Kody and his team were very thorough in their assessment of the work that needed to be done. They gave a realistic time frame for the work, which fit into the time frame we needed in order to start the roof repair. Kody and his team showed up early and were very professional and respectful, making efficient use of their time on the project. Thanks to Oregon Tree Works’ generous donation of services and time, we are able to continue our plans for the roof repair without delay.

The Oregon Tree Works team donated an estimated $6,000 in tree services to help our CDBG repair staff make room to replace the property owner’s roof. If your business is looking for a way to give back to the local community through a donation of time or service, ask NeighborWorks Umpqua how you can help! We have numerous ways that you can give back to your local community and would be happy to create customized opportunities for your company’s skills and staff. To learn more, reach out to our Volunteer Coordinator, Becky, at 541-673-4909 or email rmckenney@nwumpqua.org.

Important DreamBuilders Meeting is This Upcoming Tuesday!

Important DreamBuilders Meeting is This Upcoming Tuesday!

NeighborWorks Umpqua is looking for input from interested DreamBuilders about the upcoming Roseburg Build. The original plan included garages for each home in this build project.  It has recently come to our attention that we may gain access to significant funding incentives by replacing individual garages with a common parking lot. We are asking all potential Roseburg DreamBuilders to participate in the discussion by attending our update meeting next Tuesday, November 19th from 5:30 – 7:30 pm at the Douglas County Courthouse Room 310.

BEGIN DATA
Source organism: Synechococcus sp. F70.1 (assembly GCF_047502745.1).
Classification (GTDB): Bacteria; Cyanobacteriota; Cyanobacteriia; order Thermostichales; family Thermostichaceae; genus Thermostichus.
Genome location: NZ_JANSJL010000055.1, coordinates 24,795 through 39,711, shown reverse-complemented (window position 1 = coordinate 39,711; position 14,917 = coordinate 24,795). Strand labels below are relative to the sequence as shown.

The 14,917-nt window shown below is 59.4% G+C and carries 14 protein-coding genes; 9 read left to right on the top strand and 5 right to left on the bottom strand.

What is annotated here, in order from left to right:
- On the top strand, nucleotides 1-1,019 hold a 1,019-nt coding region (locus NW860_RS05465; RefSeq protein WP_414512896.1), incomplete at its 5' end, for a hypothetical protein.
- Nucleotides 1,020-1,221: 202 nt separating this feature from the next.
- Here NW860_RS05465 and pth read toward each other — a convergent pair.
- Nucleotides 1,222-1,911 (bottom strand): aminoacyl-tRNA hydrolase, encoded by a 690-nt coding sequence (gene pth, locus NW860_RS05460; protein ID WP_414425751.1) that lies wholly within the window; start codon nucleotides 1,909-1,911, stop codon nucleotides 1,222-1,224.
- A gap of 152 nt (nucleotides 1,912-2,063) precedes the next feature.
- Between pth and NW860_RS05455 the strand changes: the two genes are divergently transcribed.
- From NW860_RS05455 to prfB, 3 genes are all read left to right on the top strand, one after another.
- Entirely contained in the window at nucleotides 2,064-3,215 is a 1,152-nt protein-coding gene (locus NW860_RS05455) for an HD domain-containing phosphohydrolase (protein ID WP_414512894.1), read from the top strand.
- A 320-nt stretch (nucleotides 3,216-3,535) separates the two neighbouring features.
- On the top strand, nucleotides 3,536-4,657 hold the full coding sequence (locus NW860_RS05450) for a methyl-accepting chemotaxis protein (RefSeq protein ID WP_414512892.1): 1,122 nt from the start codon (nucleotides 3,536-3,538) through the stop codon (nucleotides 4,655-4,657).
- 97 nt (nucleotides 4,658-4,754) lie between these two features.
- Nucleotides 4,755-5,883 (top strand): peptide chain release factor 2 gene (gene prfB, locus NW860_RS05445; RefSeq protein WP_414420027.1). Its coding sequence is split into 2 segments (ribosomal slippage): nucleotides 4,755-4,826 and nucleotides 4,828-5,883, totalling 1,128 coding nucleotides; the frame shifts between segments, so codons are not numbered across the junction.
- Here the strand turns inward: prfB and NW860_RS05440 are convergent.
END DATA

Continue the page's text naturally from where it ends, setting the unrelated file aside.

Parking Lot Discussion for Roseburg DreamBuilders
Tuesday, November 19th
5:30 pm – 7:30 pm
Douglas County Courthouse
1036 SE Douglas Ave, Room 310
Roseburg, OR 97470
Email info@nwumpqua.org for any questions.

Sink or Swim is Coming Soon!

Sink or Swim is Coming Soon!

Are you struggling with a leaky faucet and not sure how to fix it? Let NeighborWorks Umpqua’s Rebuilding Together staff help! Join us for our newest class on November 16 at 10 am. Drinks and light snacks will be provided.

Sink Repair Class

Location
Heartwood Resources
3495 Old Hwy 99 S
Roseburg, OR 97471

Date

Saturday, November 16
at 10 a.m.

Cost  $5.00

Register by calling Patrick at (651) 273-3735 or emailing info@nwumpqua.org.
Pay at the door!

Special Thanks to the Following Organizations

The Collective of Southwestern Oregon

The Collective of Southwestern Oregon

By Arielle Reid, Director of Policy and Advocacy

Pride is an important human emotion.  It is a feeling of deep pleasure or satisfaction derived from one’s own achievements, the achievements of those with whom one is closely associated, or from qualities or possessions that are widely admired.  For pride to provide us with positive self-regard, that sense of deep pleasure and satisfaction, it needs to be accompanied by a state or quality of being dedicated to the thing that is the source of our pride.  On the surface, the Collective of Southwestern Oregon (CSO) is an affiliation of organizations and people working at the intersection of health, community building, education, and housing.  In reality, the Collective of Southwestern Oregon is a group of people who believe in mobilizing community pride and dedication to making Coos, Curry, Douglas, Jackson, and Josephine healthier, more resilient and better places to live.